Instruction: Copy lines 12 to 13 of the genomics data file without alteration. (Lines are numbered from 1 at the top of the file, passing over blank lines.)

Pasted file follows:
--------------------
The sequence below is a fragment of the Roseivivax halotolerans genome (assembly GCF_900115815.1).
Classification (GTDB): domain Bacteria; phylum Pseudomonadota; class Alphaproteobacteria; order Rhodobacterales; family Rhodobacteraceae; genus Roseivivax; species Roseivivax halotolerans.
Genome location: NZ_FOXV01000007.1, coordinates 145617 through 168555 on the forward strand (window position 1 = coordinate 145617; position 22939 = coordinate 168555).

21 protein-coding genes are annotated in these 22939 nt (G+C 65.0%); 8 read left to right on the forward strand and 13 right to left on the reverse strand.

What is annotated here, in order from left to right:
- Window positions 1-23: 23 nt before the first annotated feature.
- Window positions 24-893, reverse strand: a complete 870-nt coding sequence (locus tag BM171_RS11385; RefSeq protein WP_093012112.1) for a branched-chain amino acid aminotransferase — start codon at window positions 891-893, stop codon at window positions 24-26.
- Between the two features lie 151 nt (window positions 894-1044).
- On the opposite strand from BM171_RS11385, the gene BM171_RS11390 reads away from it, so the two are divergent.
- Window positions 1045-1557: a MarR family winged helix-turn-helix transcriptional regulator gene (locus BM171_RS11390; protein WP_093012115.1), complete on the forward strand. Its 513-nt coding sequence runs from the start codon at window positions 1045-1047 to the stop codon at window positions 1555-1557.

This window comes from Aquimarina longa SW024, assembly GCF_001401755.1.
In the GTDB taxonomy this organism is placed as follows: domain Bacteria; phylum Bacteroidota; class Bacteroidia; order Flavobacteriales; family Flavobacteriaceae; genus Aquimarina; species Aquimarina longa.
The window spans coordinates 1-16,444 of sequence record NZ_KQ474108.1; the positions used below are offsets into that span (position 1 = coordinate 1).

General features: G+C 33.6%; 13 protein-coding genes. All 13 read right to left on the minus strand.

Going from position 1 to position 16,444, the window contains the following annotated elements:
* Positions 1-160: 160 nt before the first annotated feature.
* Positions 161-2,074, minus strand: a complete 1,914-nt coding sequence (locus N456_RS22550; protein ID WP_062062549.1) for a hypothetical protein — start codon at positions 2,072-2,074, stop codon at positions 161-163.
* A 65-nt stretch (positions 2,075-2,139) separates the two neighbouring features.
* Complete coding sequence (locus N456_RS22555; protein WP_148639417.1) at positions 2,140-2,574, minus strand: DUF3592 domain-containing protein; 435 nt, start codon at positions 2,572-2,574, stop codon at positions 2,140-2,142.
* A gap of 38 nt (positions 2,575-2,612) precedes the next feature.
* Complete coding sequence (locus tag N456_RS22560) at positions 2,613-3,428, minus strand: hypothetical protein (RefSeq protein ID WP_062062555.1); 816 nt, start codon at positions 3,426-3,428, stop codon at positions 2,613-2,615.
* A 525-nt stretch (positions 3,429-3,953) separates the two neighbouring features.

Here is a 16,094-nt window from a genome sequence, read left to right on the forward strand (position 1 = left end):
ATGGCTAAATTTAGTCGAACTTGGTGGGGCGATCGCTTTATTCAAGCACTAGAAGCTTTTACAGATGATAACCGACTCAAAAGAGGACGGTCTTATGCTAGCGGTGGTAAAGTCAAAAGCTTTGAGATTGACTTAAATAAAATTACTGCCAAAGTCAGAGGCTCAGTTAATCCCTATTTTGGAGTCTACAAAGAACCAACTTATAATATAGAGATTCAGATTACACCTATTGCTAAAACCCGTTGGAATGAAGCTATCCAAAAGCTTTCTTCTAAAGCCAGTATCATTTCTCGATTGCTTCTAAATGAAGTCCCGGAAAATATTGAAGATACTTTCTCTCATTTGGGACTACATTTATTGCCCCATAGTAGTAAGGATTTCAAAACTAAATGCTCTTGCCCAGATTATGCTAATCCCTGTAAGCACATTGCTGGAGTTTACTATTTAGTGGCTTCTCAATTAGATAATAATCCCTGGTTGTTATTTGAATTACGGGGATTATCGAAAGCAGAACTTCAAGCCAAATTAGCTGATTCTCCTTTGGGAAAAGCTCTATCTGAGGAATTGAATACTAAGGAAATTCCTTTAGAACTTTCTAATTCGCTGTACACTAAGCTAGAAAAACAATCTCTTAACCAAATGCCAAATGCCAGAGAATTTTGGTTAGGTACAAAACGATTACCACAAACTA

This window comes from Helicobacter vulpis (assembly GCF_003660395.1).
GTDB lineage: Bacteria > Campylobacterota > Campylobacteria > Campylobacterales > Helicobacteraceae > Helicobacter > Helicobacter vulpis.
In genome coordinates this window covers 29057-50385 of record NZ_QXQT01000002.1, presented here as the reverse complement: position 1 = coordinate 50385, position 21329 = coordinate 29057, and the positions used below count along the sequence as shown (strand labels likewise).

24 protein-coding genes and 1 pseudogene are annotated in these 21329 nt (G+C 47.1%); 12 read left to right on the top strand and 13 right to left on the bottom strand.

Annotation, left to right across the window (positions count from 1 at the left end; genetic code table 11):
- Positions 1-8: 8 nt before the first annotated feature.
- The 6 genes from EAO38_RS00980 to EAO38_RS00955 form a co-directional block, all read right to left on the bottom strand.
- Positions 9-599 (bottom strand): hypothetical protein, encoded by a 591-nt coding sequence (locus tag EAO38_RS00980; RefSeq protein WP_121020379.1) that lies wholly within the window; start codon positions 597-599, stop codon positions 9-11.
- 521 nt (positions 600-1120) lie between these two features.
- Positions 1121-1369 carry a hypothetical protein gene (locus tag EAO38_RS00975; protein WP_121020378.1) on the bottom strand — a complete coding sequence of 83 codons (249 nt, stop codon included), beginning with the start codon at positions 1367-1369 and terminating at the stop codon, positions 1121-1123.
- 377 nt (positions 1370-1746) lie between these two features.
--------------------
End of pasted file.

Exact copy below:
In the GTDB taxonomy this organism is placed as follows: domain Bacteria; phylum Bacteroidota; class Bacteroidia; order Flavobacteriales; family Flavobacteriaceae; genus Aquimarina; species Aquimarina longa.
The window spans coordinates 1-16,444 of sequence record NZ_KQ474108.1; the positions used below are offsets into that span (position 1 = coordinate 1).